Unsurprisingly, you wouldn’t expect the words ‘blockchain’ and ‘maritime’ to go together in an everyday conversation. Technology in the shipping industry is no where near as advance as most other industries, so discussing how Blockchain can be integrated into maritime may be well before its time, but its still a discussion that is being had.
To begin with, Blockchain is dubbed as ‘the new internet’. It is a database shared across a network of computers, and once a record has been added to the chain (or ‘web’ as we know it), it is almost impossible to change. This makes security its main advantage over the typical World Wide Web as we know it, and also makes it an extremely efficient system.
Although Blockchain has been theorized since the 1990’s, it was first conceptualized in 2008 by a group of people known as Satoshi Nakamoto – the identity of said group remains unconfirmed to this day. Blockchain was primarily introduced as a core component for the bitcoin currency and solved many issues usually associated with digital currencies.
When a record is created on the blockchain platform (such as a document, publication, or transaction) it is put into a block and a unique hash code is created. This hash means the block has a specific place within the chain, and if a hack occurs, the chain would immediately be broken, and the system alerted to stop the hack. This system is constantly updating; continuously searching for breakages or changes to records, and all without manual input. So how can this benefit maritime?
Firstly, cyber security is a hot topic in maritime following frequented attacks on some major maritime firms. Blockchain could be another form of defense in the cyber security army.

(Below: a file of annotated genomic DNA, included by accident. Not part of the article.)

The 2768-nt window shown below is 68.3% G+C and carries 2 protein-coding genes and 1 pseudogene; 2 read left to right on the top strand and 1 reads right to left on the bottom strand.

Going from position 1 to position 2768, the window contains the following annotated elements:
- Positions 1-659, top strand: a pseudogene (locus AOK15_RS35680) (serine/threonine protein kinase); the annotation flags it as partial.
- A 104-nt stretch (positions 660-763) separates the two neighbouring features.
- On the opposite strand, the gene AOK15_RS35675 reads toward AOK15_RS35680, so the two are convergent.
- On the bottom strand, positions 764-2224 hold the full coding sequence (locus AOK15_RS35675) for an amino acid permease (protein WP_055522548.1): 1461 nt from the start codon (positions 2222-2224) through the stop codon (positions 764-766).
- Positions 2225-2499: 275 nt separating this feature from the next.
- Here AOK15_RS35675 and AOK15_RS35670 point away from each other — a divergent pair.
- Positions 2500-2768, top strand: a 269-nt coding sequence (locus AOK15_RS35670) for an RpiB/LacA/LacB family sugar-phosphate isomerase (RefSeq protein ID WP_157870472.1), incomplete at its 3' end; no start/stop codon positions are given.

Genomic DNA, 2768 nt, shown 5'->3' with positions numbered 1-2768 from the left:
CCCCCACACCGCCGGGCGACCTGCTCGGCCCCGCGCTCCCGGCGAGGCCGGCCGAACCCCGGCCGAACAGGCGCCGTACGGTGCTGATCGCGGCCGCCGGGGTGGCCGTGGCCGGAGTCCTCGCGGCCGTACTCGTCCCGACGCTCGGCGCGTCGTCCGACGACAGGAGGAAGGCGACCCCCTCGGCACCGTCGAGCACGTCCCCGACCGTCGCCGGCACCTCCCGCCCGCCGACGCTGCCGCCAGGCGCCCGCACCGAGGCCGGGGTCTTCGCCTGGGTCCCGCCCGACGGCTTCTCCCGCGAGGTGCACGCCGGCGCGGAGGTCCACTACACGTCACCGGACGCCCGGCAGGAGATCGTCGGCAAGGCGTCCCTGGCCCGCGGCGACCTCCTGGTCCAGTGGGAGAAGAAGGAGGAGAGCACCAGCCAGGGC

But maybe more significantly, as digitalization begins to encompass the maritime industry, ships are becoming much more like the usual office environment, with technology at its forefront. Shipping transactions such as sales contracts, charter party agreements, bills of lading, port documents, and letters of credit will no longer exist as paper trails but instead all compile onto a decentralized, encrypted, public-ledger system. Blockchain could turn the unnecessarily long prehistoric paper process into a digital utopia, whereby administrative shipping tasks are saved by the ease of quick processing, real-time updates, higher accuracy, and easier access to the market, as well as access to ‘smart contracts’ – contracts automatically and securely executed and implemented by a computer network once approved. Transactions that used to take days will now take minutes, and with the rise of e-commerce, China’s new maritime silk road, and the impact of globalization, the increased demand for shipping will not overwhelm the industry, but be welcomed by a new level of competence that technological integration introduces.
However, since this system is one that is not yet widely utilized within maritime, there is the risk of monopolization; the prevention of its benefits reaching all of the industry. Critics suggest that those using the blockchain platform first could privatize the system; controlling the chains and ultimately keeping out new entrants. Through this, competition could easily be controlled, and permission needed to be requested and granted to access the chains. In the long-run, this could see maritime working under a cartel-like regime. If blockchain is to be used effectively, the benefits of this network must reach everyone in order to maintain efficiency across the grid.
Overall, Blockchain could prove necessary in the years to come. Its potentially un-hackable software will provide maritime with the protection needed in this age of cyber-attacks, and the sheer efficiency for previously lengthy transactions will drive maritime growth further than before.